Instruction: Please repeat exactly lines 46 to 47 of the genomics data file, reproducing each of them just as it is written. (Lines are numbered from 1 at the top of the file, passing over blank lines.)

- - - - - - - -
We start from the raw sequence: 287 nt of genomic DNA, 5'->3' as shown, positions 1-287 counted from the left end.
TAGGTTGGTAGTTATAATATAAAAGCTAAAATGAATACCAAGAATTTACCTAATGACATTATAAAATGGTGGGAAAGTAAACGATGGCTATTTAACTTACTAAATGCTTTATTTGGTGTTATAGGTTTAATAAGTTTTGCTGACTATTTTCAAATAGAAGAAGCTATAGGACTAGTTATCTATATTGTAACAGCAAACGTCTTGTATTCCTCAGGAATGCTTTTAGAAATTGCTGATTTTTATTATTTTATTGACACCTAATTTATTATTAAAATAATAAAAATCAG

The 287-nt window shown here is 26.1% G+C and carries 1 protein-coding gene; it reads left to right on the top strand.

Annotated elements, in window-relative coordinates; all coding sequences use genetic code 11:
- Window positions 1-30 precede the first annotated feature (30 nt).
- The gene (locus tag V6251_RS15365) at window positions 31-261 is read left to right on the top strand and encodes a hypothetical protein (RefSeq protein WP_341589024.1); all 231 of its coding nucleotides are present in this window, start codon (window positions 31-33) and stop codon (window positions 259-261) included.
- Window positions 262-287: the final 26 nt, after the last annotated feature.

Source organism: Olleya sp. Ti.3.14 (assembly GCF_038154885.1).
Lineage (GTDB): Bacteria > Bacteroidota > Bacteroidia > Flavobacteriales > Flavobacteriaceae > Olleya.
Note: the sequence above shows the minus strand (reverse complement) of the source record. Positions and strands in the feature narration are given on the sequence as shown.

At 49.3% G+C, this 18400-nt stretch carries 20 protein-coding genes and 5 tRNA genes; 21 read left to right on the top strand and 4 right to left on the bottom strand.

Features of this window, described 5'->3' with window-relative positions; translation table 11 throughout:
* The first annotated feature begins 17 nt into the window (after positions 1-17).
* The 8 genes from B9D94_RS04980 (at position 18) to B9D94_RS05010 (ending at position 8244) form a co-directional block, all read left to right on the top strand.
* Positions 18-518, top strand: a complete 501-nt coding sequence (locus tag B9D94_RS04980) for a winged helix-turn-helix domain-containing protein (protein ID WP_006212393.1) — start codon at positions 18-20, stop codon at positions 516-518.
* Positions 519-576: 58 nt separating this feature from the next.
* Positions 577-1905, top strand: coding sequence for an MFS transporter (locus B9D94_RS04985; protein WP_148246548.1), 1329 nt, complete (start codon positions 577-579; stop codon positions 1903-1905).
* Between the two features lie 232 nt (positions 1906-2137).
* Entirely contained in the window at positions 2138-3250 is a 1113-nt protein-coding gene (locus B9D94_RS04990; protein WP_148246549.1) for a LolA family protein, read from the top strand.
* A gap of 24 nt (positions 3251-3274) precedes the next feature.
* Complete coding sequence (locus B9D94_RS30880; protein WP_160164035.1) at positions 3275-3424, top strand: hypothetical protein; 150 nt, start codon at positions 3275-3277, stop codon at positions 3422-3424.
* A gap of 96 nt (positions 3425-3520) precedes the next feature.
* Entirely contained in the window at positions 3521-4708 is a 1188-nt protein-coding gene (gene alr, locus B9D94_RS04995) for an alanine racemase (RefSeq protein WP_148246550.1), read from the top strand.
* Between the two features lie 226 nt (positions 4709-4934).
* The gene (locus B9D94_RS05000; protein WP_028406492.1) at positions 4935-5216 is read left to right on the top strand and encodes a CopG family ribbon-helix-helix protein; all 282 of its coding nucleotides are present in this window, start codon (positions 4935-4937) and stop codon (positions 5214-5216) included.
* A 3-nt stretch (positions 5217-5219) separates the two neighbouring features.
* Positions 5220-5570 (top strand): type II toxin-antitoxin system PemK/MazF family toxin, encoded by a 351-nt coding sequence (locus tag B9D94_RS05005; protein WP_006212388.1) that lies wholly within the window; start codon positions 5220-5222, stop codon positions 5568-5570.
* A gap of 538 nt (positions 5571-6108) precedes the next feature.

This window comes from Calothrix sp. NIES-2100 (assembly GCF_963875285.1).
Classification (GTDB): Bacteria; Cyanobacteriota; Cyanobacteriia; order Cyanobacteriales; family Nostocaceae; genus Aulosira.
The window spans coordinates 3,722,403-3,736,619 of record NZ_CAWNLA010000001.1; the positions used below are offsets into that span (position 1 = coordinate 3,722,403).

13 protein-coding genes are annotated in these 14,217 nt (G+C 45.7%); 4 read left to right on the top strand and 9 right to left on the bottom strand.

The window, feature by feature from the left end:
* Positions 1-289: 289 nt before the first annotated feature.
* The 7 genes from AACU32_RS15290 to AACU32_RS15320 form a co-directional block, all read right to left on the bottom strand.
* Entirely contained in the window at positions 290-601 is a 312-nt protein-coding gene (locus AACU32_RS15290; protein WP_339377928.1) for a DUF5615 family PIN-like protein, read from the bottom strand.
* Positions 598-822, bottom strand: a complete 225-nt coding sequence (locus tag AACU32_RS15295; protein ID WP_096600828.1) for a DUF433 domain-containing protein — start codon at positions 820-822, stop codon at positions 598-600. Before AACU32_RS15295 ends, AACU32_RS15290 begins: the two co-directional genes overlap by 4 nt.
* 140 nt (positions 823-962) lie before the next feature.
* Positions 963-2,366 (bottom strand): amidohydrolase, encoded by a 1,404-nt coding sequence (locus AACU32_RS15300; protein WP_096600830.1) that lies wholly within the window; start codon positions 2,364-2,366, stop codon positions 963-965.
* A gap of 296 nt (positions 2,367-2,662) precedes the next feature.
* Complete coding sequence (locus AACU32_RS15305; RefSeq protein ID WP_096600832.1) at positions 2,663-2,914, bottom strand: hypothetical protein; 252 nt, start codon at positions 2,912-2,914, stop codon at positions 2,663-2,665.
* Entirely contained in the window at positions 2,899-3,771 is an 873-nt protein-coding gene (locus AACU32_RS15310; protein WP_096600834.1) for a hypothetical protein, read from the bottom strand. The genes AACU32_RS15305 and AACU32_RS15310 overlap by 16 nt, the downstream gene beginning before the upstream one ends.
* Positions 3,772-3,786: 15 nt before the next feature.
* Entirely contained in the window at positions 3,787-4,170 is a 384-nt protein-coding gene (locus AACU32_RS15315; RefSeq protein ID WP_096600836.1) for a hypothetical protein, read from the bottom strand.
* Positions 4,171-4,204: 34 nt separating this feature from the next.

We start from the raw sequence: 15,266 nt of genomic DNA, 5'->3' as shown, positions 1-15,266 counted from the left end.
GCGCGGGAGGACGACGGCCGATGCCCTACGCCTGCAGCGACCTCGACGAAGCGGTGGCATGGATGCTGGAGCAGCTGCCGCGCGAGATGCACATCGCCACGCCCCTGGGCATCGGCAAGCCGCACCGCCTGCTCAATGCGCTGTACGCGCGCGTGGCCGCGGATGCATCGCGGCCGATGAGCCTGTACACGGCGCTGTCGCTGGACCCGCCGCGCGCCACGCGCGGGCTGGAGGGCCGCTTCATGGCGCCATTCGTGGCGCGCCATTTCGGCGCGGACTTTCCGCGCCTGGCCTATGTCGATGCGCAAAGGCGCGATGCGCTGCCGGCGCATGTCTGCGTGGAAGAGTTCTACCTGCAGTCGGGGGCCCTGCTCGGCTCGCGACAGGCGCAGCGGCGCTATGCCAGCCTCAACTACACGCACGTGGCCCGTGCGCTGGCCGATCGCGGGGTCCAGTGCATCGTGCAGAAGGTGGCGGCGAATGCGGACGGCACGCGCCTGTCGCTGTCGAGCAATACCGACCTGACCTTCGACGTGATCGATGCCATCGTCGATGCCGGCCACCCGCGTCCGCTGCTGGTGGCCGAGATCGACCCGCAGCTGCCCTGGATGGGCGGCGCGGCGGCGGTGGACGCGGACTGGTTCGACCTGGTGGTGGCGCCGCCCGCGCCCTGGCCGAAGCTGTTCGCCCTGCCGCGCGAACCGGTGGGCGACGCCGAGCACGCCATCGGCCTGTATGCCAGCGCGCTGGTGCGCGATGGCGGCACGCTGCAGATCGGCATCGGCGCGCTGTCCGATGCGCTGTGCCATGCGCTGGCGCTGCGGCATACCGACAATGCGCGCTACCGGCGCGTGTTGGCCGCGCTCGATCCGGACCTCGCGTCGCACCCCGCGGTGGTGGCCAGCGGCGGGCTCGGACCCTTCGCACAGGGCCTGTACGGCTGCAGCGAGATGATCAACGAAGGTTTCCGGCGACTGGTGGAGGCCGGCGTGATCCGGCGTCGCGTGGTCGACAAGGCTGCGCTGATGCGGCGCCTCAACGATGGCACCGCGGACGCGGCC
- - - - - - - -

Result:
We start from the raw sequence: 15,266 nt of genomic DNA, 5'->3' as shown, positions 1-15,266 counted from the left end.
GCGCGGGAGGACGACGGCCGATGCCCTACGCCTGCAGCGACCTCGACGAAGCGGTGGCATGGATGCTGGAGCAGCTGCCGCGCGAGATGCACATCGCCACGCCCCTGGGCATCGGCAAGCCGCACCGCCTGCTCAATGCGCTGTACGCGCGCGTGGCCGCGGATGCATCGCGGCCGATGAGCCTGTACACGGCGCTGTCGCTGGACCCGCCGCGCGCCACGCGCGGGCTGGAGGGCCGCTTCATGGCGCCATTCGTGGCGCGCCATTTCGGCGCGGACTTTCCGCGCCTGGCCTATGTCGATGCGCAAAGGCGCGATGCGCTGCCGGCGCATGTCTGCGTGGAAGAGTTCTACCTGCAGTCGGGGGCCCTGCTCGGCTCGCGACAGGCGCAGCGGCGCTATGCCAGCCTCAACTACACGCACGTGGCCCGTGCGCTGGCCGATCGCGGGGTCCAGTGCATCGTGCAGAAGGTGGCGGCGAATGCGGACGGCACGCGCCTGTCGCTGTCGAGCAATACCGACCTGACCTTCGACGTGATCGATGCCATCGTCGATGCCGGCCACCCGCGTCCGCTGCTGGTGGCCGAGATCGACCCGCAGCTGCCCTGGATGGGCGGCGCGGCGGCGGTGGACGCGGACTGGTTCGACCTGGTGGTGGCGCCGCCCGCGCCCTGGCCGAAGCTGTTCGCCCTGCCGCGCGAACCGGTGGGCGACGCCGAGCACGCCATCGGCCTGTATGCCAGCGCGCTGGTGCGCGATGGCGGCACGCTGCAGATCGGCATCGGCGCGCTGTCCGATGCGCTGTGCCATGCGCTGGCGCTGCGGCATACCGACAATGCGCGCTACCGGCGCGTGTTGGCCGCGCTCGATCCGGACCTCGCGTCGCACCCCGCGGTGGTGGCCAGCGGCGGGCTCGGACCCTTCGCACAGGGCCTGTACGGCTGCAGCGAGATGATCAACGAAGGTTTCCGGCGACTGGTGGAGGCCGGCGTGATCCGGCGTCGCGTGGTCGACAAGGCTGCGCTGATGCGGCGCCTCAACGATGGCACCGCGGACGCGGCC